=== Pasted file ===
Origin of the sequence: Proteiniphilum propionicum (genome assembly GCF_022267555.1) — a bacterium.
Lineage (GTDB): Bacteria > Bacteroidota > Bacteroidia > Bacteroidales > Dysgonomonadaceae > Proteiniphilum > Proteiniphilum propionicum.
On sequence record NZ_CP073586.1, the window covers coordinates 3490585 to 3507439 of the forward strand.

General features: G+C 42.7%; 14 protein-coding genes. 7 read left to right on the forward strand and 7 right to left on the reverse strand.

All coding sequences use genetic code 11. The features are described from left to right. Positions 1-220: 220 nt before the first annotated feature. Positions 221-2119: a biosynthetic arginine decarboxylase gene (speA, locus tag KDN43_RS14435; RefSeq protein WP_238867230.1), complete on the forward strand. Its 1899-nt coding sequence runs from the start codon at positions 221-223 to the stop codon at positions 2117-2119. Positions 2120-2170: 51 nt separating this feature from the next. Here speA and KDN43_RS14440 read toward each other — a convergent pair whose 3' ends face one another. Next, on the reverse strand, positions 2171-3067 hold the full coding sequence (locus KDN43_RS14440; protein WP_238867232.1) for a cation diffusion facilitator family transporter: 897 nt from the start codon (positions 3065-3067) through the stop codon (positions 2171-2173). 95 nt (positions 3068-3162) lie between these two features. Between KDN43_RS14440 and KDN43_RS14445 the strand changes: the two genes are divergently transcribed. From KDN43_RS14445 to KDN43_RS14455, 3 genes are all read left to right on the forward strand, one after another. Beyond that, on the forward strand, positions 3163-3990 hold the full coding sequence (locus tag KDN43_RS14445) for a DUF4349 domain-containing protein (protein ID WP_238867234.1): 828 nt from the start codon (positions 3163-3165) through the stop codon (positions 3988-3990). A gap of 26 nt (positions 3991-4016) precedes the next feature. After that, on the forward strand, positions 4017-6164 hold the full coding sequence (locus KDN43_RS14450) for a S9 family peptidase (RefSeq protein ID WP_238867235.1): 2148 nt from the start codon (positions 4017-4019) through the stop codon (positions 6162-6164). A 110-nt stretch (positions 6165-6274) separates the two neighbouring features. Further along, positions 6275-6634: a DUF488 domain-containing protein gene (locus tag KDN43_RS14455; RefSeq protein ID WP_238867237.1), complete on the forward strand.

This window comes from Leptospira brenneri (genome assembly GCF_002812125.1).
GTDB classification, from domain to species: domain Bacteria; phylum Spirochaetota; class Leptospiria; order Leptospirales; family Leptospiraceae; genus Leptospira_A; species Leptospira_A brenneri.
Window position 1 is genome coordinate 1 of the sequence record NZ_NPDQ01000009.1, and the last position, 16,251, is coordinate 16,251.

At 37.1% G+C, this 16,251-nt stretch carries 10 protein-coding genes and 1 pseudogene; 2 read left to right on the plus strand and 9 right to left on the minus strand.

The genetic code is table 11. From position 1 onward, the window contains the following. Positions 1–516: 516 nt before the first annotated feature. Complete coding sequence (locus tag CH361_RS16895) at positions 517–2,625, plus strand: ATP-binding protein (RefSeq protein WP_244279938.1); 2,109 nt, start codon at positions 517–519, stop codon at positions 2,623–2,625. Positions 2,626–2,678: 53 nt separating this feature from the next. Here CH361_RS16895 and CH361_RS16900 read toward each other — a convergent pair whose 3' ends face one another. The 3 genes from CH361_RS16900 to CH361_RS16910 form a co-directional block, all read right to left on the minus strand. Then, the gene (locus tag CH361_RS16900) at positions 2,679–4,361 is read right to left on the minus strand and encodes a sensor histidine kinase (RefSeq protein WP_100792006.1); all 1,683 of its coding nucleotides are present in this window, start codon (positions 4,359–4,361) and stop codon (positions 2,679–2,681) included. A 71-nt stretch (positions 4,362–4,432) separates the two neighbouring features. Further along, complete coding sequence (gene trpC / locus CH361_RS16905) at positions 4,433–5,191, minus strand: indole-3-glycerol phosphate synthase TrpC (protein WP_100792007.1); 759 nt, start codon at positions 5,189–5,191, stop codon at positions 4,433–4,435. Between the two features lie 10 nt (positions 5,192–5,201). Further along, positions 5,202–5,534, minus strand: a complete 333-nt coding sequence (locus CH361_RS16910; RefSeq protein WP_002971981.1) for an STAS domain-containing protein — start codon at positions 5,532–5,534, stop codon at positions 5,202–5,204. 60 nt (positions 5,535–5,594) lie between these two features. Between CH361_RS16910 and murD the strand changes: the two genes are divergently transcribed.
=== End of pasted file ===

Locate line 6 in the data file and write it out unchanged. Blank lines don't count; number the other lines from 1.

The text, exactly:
This window comes from Leptospira brenneri (genome assembly GCF_002812125.1).